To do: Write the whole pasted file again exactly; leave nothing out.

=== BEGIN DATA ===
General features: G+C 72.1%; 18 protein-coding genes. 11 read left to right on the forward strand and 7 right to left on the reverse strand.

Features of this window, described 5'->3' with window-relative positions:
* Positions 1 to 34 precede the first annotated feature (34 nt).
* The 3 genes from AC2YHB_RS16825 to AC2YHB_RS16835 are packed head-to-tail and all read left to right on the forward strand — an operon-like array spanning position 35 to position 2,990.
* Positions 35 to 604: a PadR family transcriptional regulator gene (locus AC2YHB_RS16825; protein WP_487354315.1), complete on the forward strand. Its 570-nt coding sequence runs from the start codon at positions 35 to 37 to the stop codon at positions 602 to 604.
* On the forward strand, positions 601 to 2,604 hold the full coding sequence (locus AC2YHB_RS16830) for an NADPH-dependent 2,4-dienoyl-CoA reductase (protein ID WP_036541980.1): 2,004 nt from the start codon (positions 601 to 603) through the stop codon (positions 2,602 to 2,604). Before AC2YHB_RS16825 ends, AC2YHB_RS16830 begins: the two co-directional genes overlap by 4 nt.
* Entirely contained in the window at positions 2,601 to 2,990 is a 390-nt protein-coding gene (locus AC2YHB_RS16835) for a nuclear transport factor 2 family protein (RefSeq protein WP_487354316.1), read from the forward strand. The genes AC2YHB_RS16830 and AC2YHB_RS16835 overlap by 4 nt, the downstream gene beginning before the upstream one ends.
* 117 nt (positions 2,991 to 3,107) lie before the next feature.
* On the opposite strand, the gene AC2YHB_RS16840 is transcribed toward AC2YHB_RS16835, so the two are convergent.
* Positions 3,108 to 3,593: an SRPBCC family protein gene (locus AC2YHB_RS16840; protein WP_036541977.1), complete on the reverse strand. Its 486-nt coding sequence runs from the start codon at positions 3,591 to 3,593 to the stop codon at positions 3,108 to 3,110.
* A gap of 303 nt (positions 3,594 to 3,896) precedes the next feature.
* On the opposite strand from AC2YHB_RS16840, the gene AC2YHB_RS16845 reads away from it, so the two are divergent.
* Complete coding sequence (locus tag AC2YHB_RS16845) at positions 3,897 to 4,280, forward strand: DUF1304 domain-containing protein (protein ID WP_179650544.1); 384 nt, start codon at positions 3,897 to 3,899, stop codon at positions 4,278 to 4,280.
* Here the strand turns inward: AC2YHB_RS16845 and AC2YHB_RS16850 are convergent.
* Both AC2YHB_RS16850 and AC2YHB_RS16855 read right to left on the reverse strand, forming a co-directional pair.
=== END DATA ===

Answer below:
General features: G+C 72.1%; 18 protein-coding genes. 11 read left to right on the forward strand and 7 right to left on the reverse strand.

Features of this window, described 5'->3' with window-relative positions:
* Positions 1 to 34 precede the first annotated feature (34 nt).
* The 3 genes from AC2YHB_RS16825 to AC2YHB_RS16835 are packed head-to-tail and all read left to right on the forward strand — an operon-like array spanning position 35 to position 2,990.
* Positions 35 to 604: a PadR family transcriptional regulator gene (locus AC2YHB_RS16825; protein WP_487354315.1), complete on the forward strand. Its 570-nt coding sequence runs from the start codon at positions 35 to 37 to the stop codon at positions 602 to 604.
* On the forward strand, positions 601 to 2,604 hold the full coding sequence (locus AC2YHB_RS16830) for an NADPH-dependent 2,4-dienoyl-CoA reductase (protein ID WP_036541980.1): 2,004 nt from the start codon (positions 601 to 603) through the stop codon (positions 2,602 to 2,604). Before AC2YHB_RS16825 ends, AC2YHB_RS16830 begins: the two co-directional genes overlap by 4 nt.
* Entirely contained in the window at positions 2,601 to 2,990 is a 390-nt protein-coding gene (locus AC2YHB_RS16835) for a nuclear transport factor 2 family protein (RefSeq protein WP_487354316.1), read from the forward strand. The genes AC2YHB_RS16830 and AC2YHB_RS16835 overlap by 4 nt, the downstream gene beginning before the upstream one ends.
* 117 nt (positions 2,991 to 3,107) lie before the next feature.
* On the opposite strand, the gene AC2YHB_RS16840 is transcribed toward AC2YHB_RS16835, so the two are convergent.
* Positions 3,108 to 3,593: an SRPBCC family protein gene (locus AC2YHB_RS16840; protein WP_036541977.1), complete on the reverse strand. Its 486-nt coding sequence runs from the start codon at positions 3,591 to 3,593 to the stop codon at positions 3,108 to 3,110.
* A gap of 303 nt (positions 3,594 to 3,896) precedes the next feature.
* On the opposite strand from AC2YHB_RS16840, the gene AC2YHB_RS16845 reads away from it, so the two are divergent.
* Complete coding sequence (locus tag AC2YHB_RS16845) at positions 3,897 to 4,280, forward strand: DUF1304 domain-containing protein (protein ID WP_179650544.1); 384 nt, start codon at positions 3,897 to 3,899, stop codon at positions 4,278 to 4,280.
* Here the strand turns inward: AC2YHB_RS16845 and AC2YHB_RS16850 are convergent.
* Both AC2YHB_RS16850 and AC2YHB_RS16855 read right to left on the reverse strand, forming a co-directional pair.